Major League Baseball is the only sport where the defense puts the ball in play. That unique responsibility carries with it a minimal amount of concentration and care for the most benign of tasks — such as a seemingly routine return throw from the catcher to the pitcher after ball one has been pitched. Colorado Rockies righty Jhoulys Chacin didn't take enough care Thursday afternoon, and it cost his team a run — and a loss — against the Atlanta Braves.
Atlanta's Juan Francisco scored from third base in the second inning after Chacin muffed a throw from catcher Willin Rosario for an error that allowed the ball to get away, leading to the only run in a 1-0 Braves victory.
How does such a thing happen? Braves announcer Joe Simpson said he thought Chacin was upset with his location at the previous pitch and "kind of slapped at the baseball" as he took his eyes off it. That seems about right to me, too. Rockies manager Jim Tracy, via reporter Troy Renck of the Denver Post, wasn't that interested in specifics:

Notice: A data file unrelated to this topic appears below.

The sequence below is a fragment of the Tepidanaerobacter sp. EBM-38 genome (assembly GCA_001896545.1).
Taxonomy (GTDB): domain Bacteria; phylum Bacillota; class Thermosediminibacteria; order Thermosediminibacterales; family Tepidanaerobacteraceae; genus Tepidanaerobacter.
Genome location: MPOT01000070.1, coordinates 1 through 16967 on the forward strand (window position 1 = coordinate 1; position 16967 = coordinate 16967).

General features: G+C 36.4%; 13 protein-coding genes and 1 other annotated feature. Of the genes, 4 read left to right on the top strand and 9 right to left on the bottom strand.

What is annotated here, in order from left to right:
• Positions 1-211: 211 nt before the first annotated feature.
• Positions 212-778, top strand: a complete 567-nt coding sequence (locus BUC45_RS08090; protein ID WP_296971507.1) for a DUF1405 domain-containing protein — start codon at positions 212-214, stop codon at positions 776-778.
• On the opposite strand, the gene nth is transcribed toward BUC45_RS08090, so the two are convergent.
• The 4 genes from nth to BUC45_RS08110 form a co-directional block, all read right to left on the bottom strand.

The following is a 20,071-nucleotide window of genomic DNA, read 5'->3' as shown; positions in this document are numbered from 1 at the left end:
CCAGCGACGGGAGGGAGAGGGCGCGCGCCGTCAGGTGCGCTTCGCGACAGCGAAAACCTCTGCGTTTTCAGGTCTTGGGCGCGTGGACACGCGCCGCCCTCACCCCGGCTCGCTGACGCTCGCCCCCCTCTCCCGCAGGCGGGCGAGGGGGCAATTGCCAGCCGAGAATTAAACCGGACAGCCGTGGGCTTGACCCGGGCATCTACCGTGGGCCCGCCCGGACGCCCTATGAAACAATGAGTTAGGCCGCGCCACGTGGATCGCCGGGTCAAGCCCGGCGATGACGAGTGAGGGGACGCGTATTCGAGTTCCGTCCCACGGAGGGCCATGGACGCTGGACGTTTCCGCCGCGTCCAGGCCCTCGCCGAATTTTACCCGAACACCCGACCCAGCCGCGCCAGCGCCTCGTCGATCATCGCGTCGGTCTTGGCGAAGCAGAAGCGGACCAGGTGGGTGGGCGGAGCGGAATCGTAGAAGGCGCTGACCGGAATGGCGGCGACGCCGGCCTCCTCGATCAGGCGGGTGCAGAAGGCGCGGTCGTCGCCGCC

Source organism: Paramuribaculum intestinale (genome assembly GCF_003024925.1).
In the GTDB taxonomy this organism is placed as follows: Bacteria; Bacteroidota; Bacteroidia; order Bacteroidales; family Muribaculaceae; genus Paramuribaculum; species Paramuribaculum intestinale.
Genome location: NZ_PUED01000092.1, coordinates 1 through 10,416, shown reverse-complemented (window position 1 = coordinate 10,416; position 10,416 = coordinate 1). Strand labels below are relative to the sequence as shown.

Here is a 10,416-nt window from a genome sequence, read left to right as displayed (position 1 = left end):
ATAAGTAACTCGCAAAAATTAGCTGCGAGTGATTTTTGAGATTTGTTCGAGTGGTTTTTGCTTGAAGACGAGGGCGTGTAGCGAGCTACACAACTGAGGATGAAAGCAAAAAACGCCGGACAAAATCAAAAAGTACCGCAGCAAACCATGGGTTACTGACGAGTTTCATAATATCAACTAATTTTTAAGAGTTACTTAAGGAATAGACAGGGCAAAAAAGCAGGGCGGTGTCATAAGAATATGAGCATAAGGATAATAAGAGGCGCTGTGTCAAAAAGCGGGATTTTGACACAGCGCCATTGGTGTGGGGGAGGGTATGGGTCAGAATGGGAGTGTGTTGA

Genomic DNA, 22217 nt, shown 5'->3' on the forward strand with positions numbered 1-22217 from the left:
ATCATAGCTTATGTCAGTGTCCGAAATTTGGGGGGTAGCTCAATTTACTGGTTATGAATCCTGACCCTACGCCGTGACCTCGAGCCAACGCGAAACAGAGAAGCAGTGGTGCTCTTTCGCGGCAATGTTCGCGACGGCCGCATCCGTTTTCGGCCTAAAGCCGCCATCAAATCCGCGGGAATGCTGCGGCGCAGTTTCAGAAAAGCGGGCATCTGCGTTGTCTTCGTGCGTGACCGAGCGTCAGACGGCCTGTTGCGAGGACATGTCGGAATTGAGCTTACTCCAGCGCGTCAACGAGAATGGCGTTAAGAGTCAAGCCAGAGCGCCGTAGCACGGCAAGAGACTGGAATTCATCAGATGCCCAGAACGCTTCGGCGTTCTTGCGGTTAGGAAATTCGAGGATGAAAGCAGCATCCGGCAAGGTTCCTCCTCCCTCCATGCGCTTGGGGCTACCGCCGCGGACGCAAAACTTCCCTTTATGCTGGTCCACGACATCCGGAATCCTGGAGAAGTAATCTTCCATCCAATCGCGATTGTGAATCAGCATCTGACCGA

"That's a first for me in 11 years (and) it's very difficult for me to take. I don't know what the hell happened."
The hell, indeed. That's twice in two games that the Braves have beaten the Rockies 1-0 with an unearned run. Third-generation broadcaster Chip Caray said it all in the Chacin clip, if you were listening:
"I've never seen that in a major-league game."
But it has happened before. And Tim Hudson, the Braves starting pitcher, saw it go down.
Back in 2005, the Oakland Athletics actually won a game in the ninth inning when a similar play happened with Francisco Rodriguez. K-Rod mishandled a throw from Jose Molina of the Angels and Jason Kendall of the A's scooted in from third for the winning run. Hudson didn't pitch that game, but he was in the dugout. That must have been a real bummer for the Angels, man. At least the Rockies had several innings to try and come back.
Funny thing: If it had been the umpire throwing the ball to Chacin — which happens sometimes after a foul or ball switcheroo — and the throw got loose, the play would have remained dead and Francisco wouldn't have been allowed to score.
From now on, Rockies catchers should just hand the ball to the blue guy behind home plate and have him make the throw to the mound. It's much safer that way.
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- Sports & Recreation
- Colorado Rockies
- Jhoulys Chacin
- Atlanta Braves
- Juan Francisco